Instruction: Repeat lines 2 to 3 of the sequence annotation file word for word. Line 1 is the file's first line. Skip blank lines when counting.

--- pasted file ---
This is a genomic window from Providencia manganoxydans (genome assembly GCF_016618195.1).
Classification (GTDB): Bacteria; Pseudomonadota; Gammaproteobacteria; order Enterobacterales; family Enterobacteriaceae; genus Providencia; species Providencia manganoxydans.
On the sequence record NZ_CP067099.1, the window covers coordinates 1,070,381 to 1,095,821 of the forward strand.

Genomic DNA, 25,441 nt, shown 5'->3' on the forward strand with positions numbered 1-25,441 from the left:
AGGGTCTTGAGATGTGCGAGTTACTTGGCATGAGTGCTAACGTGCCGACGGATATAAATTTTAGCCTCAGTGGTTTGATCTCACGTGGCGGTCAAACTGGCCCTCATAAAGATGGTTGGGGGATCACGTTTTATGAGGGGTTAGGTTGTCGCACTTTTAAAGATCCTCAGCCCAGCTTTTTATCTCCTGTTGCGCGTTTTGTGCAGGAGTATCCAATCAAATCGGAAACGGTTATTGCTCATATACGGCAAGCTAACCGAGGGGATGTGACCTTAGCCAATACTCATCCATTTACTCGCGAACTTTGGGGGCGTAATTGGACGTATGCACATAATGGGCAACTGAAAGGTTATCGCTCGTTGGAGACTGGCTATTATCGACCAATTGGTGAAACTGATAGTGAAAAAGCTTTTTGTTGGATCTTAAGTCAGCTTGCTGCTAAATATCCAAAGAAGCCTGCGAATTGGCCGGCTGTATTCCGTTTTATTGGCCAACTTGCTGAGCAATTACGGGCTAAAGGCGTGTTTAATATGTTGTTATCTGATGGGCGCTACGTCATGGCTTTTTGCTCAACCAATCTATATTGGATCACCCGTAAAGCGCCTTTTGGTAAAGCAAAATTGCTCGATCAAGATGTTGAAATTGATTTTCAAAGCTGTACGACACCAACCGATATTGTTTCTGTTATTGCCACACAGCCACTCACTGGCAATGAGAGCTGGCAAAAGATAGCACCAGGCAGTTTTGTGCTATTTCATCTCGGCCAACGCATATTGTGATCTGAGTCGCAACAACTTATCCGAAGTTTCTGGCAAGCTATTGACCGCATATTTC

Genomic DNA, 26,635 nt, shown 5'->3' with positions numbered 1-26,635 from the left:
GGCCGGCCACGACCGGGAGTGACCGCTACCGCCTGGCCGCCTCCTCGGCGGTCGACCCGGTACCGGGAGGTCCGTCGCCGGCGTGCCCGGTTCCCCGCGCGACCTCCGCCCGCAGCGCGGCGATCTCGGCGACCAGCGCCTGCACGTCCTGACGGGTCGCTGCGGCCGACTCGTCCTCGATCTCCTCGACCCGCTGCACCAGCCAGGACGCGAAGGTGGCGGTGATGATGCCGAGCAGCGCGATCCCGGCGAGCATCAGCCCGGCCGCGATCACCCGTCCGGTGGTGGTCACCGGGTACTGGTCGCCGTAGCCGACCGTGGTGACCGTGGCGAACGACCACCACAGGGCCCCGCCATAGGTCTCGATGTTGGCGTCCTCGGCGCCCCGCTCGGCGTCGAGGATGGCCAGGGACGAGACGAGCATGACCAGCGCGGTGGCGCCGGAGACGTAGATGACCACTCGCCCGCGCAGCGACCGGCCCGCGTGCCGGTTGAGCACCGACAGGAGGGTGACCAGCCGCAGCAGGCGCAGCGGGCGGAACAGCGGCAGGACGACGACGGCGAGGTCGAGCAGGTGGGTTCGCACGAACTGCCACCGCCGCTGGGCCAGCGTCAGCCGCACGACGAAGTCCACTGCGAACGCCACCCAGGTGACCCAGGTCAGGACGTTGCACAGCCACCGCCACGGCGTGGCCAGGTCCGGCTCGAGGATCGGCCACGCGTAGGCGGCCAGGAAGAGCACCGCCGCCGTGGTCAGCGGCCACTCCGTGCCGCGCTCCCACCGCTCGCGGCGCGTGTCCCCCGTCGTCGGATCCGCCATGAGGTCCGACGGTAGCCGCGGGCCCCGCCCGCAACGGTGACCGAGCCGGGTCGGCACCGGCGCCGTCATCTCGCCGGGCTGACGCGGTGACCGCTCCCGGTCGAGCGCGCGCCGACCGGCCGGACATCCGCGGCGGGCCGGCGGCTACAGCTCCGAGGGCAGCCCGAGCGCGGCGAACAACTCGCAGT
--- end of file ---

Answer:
Classification (GTDB): Bacteria; Pseudomonadota; Gammaproteobacteria; order Enterobacterales; family Enterobacteriaceae; genus Providencia; species Providencia manganoxydans.
On the sequence record NZ_CP067099.1, the window covers coordinates 1,070,381 to 1,095,821 of the forward strand.